That deadening sense of betrayal had already caused the implosion of the Free Syrian Army, even though the FSA was nominally backed by the United States. The Kurds knew exactly what the FSA fighters were feeling. A resignation to the prospect of American abandonment prevailed among a cross-section of Kurdish leaders I spoke with last September in Iraq, Turkey, and Northern Syria. It came out perhaps most clearly during a conversation with a Kurdish guerrilla commander at a remote hilltop post in Rojava’s Jazeera Canton, in the northeastern quadrant of Syria’s Kurdish rebel zone.

      The young commander, Adam Derike, had only a few days earlier led a successful assault on an Islamic State column an hour south of where we met. He said he had no expectation that the Syrian Kurds would get help of any consequence from the United States or from any of the Western democracies. “The Islamic State is fighting humanity. We take our orders from the people, and we are fighting for humanity,” he said. “But all the time, if you are fighting for humanity, you are fighting alone.”



      Even when the US-led airpower coalition began hitting Islamic State targets in Syria, it was only after the Arab League’s coalition members said they were signing up to hit targets there, and not in Iraq, where Obama had initially intended to confine the coalition’s airstrikes. And the US approach to the Syrian catastrophe, while having shifted away from stubborn abstentionism, is most likely too discredited to be rescued by a mere “reset.” After three years of unrestrained war on his own people, and his heavy reliance on Tehran’s Islamic Revolutionary Guards Corps (IRGC) and Hezbollah, Assad has reduced Syrian society to a Hobbesian nightmare of “fighting-age males” engaged in mercenary combat on behalf of a multitude of Islamist militias. Syria in 2014 resembles nothing so much as Afghanistan in 1994.

      Iraq, too, is already so far gone that it is difficult to envision anything resembling a functioning unitary state arising from the ashes for at least another generation, and only then with massive “international community” intervention. As in Syria, the IRGC and its Shiite militias are the heaviest hands at work there.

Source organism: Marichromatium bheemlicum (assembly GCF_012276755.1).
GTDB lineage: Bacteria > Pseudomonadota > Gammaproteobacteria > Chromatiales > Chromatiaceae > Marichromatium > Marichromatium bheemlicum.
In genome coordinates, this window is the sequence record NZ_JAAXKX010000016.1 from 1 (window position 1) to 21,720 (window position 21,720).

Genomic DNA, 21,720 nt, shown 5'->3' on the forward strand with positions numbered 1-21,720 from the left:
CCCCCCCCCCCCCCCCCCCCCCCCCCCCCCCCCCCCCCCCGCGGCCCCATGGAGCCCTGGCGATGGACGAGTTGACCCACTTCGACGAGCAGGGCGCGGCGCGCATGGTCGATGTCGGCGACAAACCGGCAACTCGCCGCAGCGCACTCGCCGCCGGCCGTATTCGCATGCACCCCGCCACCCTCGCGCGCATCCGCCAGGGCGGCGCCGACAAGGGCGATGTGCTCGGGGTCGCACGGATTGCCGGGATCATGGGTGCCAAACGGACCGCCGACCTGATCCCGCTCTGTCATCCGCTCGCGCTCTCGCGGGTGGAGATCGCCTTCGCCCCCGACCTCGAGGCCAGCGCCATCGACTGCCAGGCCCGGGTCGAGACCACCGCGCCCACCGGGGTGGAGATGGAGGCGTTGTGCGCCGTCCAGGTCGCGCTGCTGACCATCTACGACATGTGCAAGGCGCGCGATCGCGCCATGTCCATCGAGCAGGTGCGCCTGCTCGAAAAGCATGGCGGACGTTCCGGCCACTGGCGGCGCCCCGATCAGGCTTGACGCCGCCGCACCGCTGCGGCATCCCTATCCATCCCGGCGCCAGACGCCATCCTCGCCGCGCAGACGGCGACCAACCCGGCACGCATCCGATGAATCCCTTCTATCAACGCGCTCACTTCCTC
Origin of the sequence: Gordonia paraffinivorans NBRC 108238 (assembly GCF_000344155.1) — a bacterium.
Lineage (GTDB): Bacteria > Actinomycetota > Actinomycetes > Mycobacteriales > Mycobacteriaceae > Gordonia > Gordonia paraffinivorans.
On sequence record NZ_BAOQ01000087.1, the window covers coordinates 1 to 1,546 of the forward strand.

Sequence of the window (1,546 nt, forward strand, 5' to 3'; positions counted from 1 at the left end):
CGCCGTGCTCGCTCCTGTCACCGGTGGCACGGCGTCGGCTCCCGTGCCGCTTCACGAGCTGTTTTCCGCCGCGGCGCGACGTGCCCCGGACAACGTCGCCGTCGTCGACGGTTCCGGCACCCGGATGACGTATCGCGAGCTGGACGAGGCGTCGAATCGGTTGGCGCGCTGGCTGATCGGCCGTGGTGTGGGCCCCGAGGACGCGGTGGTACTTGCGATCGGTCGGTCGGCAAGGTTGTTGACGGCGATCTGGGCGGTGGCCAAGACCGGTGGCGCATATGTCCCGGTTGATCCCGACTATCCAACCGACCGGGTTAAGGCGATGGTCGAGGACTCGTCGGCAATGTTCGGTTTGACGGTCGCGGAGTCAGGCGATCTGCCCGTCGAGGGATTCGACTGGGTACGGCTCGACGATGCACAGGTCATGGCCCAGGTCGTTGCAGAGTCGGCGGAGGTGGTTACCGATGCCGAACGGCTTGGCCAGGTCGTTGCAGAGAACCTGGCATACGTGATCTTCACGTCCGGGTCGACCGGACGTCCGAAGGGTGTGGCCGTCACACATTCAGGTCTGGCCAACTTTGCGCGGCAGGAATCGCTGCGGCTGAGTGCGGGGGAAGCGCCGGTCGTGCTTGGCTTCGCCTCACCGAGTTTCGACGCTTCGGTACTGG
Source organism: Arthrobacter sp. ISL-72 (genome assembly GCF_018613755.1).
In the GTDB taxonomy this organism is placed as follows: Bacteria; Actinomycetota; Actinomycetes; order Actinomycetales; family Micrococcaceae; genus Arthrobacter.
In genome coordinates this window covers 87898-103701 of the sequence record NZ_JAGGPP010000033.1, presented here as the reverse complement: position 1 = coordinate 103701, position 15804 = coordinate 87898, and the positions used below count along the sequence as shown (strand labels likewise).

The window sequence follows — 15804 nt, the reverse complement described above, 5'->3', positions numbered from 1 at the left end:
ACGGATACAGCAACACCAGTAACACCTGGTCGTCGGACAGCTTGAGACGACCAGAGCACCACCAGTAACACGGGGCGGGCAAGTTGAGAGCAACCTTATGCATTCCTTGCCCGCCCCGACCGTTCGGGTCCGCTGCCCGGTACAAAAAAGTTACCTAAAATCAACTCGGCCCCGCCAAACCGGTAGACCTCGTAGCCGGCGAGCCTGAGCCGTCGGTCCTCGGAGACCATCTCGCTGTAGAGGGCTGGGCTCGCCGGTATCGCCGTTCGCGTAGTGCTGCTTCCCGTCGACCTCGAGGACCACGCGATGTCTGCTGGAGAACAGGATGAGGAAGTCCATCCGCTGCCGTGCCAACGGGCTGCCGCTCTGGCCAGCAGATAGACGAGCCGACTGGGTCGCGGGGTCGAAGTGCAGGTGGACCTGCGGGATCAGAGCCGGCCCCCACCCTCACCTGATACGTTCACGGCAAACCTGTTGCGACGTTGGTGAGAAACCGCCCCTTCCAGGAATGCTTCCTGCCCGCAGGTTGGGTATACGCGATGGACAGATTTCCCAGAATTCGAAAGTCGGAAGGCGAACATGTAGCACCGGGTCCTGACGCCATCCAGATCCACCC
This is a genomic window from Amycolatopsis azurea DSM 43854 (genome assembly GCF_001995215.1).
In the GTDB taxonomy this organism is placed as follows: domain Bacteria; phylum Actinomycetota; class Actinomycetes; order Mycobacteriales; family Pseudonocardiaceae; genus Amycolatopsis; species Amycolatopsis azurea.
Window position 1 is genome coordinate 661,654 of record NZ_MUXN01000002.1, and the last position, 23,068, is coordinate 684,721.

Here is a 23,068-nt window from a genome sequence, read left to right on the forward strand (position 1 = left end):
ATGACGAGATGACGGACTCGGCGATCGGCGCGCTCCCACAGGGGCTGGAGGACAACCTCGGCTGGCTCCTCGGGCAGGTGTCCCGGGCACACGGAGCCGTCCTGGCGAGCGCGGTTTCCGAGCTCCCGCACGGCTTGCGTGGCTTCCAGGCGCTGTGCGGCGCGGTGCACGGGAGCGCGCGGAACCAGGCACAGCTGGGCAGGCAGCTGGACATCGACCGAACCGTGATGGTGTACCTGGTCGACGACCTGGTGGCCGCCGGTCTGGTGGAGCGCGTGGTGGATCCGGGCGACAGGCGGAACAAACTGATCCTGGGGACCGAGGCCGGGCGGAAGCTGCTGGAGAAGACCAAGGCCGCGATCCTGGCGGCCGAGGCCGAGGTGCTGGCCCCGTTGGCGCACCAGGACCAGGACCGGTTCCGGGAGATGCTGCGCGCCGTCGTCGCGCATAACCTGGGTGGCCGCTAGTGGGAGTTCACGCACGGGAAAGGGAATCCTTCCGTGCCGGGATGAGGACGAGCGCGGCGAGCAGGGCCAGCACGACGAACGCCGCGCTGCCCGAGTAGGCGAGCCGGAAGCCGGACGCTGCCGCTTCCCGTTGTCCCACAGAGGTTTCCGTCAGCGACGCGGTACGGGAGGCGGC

Obama’s extreme reluctance to do anything that might jeopardize his foreign-policy priority of rapprochement with Tehran is a key factor the Kurds are taking into account in their attempts to anticipate American reaction to any initiatives they might undertake on their own behalf.

      Abdulsalam Ahmad, co-chair of the Kurdish provisional government of Rojava, told me that Syria’s Kurds would welcome an invitation to participate in the US-led coalition. “We have put up strong resistance to ISIS, and for this we should be part of the American alliance to fight ISIS. But the Americans are not listening.”

      http://www.worldaffairsjournal.org/article/no-friends-mountains-fate-kurds

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  13. .

    Deuce, due to illness I've been gone for a couple years, but it seems that you have morphed from a skeptical voice of reason to a frothing-at-the-mouth Jew hater in the interim.

    Hmm. If Greybike is actually from Israel perhaps he can bring something new to the table. WiO seems to have run dry and Bob is merely a parrot. The term Jew-hater is worrisome though. You, or at least I, don't see the term thrown around much. Usually, you see terms like anti-Semite or Nazi but now I've seen the term 'Jew hater' used twice in two days. (I responded to WiO's use of it a couple streams back.) Perhaps, it is one of the new talking points put out by the Lobby.

    .

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    1. Quirk is a limp rag, an empty condom, a vodka brain, a dick, a dick head, and a petty fraud artist......

      Much better to be a parrot....

      ;)

      Delete
  14. So far, however, I have not heard Quirk claim that "Iran is fighting for civilization".

    He is redeemable!

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    1. .

      Iran = ISIS = Turkey = Saudi Arabia = Israel.

      All regional hegemons seeking greater regional hegemony.

      .

      Delete
    2. Now THERE'S a DEEP equation by a stunned MORON playing the FOOL.

      Culture counts, you dumb shit, and there is only one entity on your list that has a culture worthy of the noble name 'culture'.

      A true culture supports the rights of women, children.......

      Have you crossed over to Canada and are you smoking 'dope' with Noble Ash, who cain't reed gud?

      You know why they call it 'dope' don't you ?

      And for God's sake ISIS is hardly a "regional hegemon" at this point, barely hanging onto to Tikrit as they are.

      What's the name of the stuff you and Noble Ash are smoking ?



      Delete